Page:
8. Distribute scissors, and instruct the children to cut the excess paper off their pictures.
  9. Distribute glue sticks, and help the children glue their pictures into the appropriate color band.
  10. Display the rainbow of foods in your classroom.

Guiding Student Inquiry

  • Describe the fruit/vegetable.
  • Compare two of the foods: How are they different? How are they the same?
  • Tell me something you know that has the same colors as these fruits and vegetables.

Explore, Extend & Integrate

  • Have the children help sort the fruits and vegetables by different characteristics; size, shape, and texture.
  • Another day, discuss the healthy benefits of eating as many different fruits and vegetables as there are colors of the rainbow. Ask the children which fruits and vegetables they may have eaten during lunch. Keep color tallies of the foods, and discuss eating a rainbow of foods.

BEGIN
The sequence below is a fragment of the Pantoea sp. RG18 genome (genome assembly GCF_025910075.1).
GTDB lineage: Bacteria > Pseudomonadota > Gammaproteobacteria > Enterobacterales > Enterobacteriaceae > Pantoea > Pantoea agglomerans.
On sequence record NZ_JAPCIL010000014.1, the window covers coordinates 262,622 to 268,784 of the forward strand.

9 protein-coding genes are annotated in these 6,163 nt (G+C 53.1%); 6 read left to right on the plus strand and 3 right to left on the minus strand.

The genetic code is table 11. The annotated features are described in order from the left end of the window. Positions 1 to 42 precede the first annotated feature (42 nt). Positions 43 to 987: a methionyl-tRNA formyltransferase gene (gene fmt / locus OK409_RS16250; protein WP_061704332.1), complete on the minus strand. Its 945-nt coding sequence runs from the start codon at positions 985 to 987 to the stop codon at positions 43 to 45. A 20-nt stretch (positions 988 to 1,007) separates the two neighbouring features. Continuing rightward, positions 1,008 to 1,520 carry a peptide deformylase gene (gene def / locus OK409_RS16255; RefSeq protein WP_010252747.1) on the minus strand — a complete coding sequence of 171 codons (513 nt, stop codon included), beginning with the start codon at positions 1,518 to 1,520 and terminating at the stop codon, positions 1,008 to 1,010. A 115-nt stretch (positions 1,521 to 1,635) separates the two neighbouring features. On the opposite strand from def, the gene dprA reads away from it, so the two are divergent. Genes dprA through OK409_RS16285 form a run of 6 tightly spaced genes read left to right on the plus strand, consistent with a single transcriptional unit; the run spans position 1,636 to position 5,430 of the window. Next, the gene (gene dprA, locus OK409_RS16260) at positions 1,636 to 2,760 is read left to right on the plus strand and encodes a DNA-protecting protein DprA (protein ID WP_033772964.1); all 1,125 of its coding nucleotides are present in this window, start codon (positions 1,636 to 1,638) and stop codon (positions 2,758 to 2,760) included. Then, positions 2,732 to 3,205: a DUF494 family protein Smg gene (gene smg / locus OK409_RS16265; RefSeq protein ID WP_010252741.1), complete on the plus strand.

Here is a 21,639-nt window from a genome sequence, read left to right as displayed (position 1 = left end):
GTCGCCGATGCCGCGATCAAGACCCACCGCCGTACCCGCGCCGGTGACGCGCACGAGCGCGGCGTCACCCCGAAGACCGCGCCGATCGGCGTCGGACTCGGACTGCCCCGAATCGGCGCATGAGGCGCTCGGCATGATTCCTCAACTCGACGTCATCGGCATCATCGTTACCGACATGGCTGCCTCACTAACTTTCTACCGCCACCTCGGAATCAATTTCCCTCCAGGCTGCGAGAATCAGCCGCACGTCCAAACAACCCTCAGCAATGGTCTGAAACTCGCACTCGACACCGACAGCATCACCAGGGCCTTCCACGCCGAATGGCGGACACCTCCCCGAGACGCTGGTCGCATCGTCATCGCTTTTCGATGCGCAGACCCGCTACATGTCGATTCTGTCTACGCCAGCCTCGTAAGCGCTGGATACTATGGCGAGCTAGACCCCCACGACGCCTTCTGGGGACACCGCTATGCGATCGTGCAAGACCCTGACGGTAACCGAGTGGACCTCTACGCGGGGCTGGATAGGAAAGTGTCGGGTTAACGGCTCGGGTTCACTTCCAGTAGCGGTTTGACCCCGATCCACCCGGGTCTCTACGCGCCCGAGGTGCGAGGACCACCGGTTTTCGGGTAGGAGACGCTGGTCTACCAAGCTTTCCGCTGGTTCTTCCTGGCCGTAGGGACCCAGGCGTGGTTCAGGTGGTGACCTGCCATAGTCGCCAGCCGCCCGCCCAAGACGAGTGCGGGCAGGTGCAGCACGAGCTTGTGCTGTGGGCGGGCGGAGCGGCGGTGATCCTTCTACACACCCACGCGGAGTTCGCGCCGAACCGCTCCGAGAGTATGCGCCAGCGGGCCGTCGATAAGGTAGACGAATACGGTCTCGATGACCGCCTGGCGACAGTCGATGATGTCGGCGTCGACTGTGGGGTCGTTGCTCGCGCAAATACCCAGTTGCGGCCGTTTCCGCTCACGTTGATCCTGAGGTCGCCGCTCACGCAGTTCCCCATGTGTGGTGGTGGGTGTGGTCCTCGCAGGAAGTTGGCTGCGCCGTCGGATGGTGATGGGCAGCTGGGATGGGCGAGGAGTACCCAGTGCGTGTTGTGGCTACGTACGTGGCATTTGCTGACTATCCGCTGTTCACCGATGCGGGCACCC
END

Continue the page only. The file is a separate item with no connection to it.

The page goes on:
• Place a variety of plastic fruits and vegetables in the dramatic play area. The children can sort them by size, color, and shape.
  • Give each child a square of each color of construction paper. Children can glue pictures of foods onto their own “rainbow” cards.

Check for Children’s Understanding

  • Could children describe the colors of the fruits/vegetables?
  • Could children explain the similarities and differences in the fruits and vegetables?
  • Could children explain that the colors of the fruits and vegetables match the colors in a rainbow?

Did You Know?

Fruits and vegetables come from a variety of different plants. Fruits grow on trees, bushes, and vines. Vegetables come from different plant parts, such as leaves, stems, and roots. Fruits and vegetables have different characteristics; they can be smooth, bumpy, shiny, dull, long, short, round, fuzzy, soft, or hard. Fruits have seeds, but vegetables do not. Some things that we usually identify as vegetables—such as tomatoes—are actually fruits. The one thing fruits and vegetables have in common is that they are colorful.